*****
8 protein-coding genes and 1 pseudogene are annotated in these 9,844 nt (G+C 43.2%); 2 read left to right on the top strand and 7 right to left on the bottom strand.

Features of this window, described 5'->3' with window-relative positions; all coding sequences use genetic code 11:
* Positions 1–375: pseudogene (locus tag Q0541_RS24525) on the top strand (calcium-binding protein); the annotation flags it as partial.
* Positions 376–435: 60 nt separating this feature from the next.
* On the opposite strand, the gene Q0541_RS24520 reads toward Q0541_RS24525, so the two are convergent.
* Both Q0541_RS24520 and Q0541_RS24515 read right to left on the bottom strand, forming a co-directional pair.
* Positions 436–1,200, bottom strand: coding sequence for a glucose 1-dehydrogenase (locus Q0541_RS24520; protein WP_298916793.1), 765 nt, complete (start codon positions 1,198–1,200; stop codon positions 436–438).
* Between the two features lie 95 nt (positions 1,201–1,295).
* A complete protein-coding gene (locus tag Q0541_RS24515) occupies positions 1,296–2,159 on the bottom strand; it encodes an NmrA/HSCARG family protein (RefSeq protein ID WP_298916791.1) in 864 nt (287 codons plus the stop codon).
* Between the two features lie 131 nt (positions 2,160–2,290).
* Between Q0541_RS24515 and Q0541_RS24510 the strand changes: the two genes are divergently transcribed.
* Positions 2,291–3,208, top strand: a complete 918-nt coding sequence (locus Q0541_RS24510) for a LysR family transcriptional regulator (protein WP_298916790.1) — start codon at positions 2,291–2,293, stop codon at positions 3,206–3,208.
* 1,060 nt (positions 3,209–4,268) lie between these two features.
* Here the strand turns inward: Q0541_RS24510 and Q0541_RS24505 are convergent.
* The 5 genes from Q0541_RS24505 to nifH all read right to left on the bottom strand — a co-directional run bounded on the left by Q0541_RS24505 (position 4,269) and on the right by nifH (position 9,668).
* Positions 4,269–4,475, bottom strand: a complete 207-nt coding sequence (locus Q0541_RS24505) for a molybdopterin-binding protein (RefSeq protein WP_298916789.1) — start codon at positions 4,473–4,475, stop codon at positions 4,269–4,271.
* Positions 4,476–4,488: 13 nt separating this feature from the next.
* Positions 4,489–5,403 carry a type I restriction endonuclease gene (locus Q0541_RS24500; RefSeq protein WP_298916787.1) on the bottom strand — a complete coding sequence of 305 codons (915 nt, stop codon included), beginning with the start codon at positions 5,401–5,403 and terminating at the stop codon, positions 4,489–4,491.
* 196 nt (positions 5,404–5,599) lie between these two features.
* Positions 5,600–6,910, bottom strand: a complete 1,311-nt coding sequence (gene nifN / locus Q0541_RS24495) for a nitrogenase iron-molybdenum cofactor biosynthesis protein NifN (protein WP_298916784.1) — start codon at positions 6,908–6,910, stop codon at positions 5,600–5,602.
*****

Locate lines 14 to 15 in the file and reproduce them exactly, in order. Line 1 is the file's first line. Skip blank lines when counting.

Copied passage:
* Here the strand turns inward: Q0541_RS24510 and Q0541_RS24505 are convergent.
* The 5 genes from Q0541_RS24505 to nifH all read right to left on the bottom strand — a co-directional run bounded on the left by Q0541_RS24505 (position 4,269) and on the right by nifH (position 9,668).